Where You Live Can Make You Happy--or Not
People who are satisfied with the city they live in are less likely to have a variety of health problems than those who are not happy with where they’re living, according to a Gallup poll. The survey found similar disparities in those who thought their city was improving and those who thought their city was getting worse.
In the survey, those who were liked where they live reported a health index of 78.0, while those were unhappy reported a figure of 69.1. Those who believed their city was improving reported a health index of 79.5, while those who thought their city was deteriorating had an index of 70.9.
Differences between those who were unhappy and happy with their place of residence were also shown in a range of health problems including obesity, headaches, and asthma. The biggest gap between the two groups was in the categories “physical pain yesterday” (22 percent of those who were satisfied versus 34 percent of those who were not) and a sixteen-point difference between those who felt well-rested and those who didn’t 73 percent vs. 57 percent.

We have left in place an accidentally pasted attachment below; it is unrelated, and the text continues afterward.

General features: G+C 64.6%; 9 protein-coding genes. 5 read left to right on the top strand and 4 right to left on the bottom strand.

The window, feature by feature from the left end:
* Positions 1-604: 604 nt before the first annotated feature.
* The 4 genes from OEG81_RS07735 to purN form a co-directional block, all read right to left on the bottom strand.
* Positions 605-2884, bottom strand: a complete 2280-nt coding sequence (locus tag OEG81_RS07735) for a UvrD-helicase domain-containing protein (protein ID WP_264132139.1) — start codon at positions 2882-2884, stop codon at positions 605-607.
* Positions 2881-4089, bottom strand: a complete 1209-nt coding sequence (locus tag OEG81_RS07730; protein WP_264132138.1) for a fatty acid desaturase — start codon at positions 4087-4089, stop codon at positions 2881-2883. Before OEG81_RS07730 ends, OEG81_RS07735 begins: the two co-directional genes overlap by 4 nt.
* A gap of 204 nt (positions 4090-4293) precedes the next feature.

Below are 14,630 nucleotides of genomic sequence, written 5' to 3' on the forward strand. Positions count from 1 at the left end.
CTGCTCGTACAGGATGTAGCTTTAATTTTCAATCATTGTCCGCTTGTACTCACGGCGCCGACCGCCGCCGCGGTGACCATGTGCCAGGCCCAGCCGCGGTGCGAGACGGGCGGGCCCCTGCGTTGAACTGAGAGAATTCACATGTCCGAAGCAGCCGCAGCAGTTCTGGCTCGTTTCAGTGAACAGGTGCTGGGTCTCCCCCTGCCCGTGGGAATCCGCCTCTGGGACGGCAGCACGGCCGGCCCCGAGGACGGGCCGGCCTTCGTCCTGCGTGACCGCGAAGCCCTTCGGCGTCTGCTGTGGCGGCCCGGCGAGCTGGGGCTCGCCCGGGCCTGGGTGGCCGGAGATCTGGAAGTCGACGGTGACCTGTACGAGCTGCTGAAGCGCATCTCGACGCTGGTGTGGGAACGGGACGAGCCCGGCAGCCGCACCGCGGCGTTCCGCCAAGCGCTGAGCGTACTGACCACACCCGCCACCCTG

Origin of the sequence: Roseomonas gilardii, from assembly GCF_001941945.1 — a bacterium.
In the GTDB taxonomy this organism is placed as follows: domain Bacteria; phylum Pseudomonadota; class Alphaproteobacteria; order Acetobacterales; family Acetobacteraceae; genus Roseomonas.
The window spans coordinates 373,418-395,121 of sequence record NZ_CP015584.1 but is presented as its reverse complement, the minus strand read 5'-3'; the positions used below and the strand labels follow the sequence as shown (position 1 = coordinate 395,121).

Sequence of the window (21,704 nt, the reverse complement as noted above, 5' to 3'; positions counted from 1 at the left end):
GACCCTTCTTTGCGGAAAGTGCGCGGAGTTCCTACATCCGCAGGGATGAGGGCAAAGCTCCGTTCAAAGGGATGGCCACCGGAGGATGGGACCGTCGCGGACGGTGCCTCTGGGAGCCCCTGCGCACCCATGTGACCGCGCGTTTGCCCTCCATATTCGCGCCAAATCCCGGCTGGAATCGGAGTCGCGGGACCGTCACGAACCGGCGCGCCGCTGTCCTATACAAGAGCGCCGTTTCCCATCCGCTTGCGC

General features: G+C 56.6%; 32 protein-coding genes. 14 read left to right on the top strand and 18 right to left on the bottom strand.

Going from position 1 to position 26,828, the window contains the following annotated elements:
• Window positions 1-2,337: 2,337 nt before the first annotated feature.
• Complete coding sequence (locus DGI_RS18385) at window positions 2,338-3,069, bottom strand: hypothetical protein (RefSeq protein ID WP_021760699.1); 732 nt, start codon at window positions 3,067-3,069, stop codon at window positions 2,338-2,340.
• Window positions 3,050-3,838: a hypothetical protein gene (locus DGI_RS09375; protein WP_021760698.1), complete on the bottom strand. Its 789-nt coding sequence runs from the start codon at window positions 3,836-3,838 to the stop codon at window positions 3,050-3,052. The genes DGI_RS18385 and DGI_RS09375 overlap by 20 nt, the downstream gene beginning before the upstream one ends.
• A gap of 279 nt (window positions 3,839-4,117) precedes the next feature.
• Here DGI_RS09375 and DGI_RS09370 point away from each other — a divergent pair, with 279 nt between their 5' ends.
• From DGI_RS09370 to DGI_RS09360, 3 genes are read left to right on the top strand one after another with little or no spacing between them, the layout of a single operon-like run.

However, high blood pressure and diabetes percentages were exactly the same for those who were satisfied and those who were dissatisfied with where they lived: 30 percent and 11 percent, respectively.
In addition, the safety of communities may also be a factor in residents’ health. Seventy-eight percent of those who classified their community as safe said it was easy to find a safe place to exercise, while 62 percent of those who thought their community was unsafe said they could not find a safe place to exercise.
The Gallup/Healthways poll was based on interviews with 1,000 adults.